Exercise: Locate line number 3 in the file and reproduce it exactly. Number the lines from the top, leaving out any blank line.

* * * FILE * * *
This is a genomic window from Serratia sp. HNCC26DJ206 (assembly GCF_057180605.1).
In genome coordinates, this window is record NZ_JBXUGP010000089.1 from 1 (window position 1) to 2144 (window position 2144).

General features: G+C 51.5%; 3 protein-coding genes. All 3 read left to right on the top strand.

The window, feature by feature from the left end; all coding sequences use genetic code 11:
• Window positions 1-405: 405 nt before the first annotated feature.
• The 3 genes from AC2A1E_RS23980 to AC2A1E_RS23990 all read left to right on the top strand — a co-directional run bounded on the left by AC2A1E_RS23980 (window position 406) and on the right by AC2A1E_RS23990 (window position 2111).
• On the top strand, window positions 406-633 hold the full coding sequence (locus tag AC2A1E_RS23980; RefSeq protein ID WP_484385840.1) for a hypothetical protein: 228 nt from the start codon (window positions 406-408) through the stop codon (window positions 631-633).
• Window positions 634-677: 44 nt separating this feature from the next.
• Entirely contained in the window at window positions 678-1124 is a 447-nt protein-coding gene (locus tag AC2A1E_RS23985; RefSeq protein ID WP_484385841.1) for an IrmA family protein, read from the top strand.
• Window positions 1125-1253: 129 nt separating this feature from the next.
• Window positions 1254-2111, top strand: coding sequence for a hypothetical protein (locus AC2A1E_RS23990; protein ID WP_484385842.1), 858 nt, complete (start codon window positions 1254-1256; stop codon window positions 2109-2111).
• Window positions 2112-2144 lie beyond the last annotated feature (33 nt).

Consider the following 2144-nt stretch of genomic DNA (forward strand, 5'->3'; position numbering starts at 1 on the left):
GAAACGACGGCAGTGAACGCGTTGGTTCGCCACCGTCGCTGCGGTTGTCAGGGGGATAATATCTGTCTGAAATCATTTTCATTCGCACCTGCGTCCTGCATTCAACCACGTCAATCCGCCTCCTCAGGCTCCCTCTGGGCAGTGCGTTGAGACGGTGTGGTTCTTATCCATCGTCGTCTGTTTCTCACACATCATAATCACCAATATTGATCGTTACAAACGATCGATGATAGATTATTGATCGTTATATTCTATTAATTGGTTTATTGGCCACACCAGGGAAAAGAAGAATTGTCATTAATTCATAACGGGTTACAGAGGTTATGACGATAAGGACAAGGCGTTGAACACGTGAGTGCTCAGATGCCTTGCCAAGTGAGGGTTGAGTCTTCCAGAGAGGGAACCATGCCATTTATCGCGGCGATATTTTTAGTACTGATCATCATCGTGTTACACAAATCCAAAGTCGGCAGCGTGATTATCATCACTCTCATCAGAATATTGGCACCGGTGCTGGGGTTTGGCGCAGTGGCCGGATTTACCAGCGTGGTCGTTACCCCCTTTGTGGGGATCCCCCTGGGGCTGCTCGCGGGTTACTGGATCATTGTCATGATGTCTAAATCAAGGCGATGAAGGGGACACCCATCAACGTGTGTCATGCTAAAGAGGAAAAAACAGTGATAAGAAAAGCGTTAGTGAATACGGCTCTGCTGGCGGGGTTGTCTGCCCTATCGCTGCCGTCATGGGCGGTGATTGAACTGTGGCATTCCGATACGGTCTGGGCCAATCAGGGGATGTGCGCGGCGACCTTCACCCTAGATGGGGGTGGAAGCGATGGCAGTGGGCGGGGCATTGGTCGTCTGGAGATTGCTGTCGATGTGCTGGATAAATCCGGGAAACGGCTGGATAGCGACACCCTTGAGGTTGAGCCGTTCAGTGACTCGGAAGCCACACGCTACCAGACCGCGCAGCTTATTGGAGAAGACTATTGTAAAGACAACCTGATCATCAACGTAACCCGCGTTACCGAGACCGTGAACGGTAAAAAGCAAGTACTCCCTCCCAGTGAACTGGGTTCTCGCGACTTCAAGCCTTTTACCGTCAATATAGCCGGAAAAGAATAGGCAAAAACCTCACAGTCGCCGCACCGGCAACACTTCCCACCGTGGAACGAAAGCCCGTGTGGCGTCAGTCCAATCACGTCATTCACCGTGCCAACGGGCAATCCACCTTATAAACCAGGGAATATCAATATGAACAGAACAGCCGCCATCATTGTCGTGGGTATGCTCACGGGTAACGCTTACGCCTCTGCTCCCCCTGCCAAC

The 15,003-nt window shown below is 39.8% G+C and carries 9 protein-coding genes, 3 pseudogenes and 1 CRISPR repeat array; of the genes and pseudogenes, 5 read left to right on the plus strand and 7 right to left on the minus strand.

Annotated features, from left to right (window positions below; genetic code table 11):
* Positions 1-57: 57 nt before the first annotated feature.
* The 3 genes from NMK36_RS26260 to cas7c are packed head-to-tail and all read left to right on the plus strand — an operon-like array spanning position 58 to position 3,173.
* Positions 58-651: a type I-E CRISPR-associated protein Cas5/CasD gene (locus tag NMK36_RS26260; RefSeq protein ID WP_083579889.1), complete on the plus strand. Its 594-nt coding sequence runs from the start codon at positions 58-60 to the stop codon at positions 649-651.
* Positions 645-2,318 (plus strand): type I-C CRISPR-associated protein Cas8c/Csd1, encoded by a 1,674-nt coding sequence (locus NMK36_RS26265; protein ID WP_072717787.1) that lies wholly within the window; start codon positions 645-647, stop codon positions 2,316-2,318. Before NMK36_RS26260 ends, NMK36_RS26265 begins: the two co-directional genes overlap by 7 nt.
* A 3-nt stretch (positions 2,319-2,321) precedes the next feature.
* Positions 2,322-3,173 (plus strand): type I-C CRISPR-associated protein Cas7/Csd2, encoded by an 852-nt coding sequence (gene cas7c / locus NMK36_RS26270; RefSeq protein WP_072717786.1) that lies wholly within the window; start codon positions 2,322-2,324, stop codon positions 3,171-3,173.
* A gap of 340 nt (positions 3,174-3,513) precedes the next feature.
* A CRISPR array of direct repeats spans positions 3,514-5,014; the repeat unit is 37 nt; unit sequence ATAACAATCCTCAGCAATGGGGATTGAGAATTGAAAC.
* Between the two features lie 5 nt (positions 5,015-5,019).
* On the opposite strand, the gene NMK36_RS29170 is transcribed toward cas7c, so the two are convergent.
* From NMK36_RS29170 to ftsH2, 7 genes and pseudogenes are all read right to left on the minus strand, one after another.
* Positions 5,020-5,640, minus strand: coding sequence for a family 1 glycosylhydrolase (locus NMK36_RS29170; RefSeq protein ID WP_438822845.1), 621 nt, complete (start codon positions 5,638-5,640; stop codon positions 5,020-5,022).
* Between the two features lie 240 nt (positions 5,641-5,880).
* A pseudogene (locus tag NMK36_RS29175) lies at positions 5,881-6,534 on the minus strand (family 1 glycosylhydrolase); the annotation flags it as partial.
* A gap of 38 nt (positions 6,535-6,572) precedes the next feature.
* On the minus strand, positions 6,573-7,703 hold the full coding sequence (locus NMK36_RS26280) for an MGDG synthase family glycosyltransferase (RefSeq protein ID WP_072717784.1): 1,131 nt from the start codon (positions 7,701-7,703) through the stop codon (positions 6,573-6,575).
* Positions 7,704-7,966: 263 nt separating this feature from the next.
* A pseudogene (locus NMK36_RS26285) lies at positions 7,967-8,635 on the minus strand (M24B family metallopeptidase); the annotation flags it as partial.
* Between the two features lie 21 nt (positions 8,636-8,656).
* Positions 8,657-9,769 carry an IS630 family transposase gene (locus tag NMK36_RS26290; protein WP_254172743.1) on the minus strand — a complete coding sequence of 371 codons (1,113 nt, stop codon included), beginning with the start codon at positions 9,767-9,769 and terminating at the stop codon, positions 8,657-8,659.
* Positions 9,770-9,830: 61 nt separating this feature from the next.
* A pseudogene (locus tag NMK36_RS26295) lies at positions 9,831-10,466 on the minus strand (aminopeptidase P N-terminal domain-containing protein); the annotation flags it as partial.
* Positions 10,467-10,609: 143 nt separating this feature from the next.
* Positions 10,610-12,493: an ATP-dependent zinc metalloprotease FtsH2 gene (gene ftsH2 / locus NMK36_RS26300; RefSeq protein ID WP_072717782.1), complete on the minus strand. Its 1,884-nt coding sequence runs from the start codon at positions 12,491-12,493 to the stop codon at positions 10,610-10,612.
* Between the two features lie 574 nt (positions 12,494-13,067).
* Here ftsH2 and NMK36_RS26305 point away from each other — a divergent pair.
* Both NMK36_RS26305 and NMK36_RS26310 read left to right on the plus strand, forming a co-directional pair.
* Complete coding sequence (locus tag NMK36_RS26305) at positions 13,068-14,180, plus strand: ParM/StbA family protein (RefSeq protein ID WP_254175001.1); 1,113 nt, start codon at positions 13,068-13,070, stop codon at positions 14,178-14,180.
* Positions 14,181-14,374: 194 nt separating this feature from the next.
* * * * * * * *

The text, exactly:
General features: G+C 51.5%; 3 protein-coding genes. All 3 read left to right on the top strand.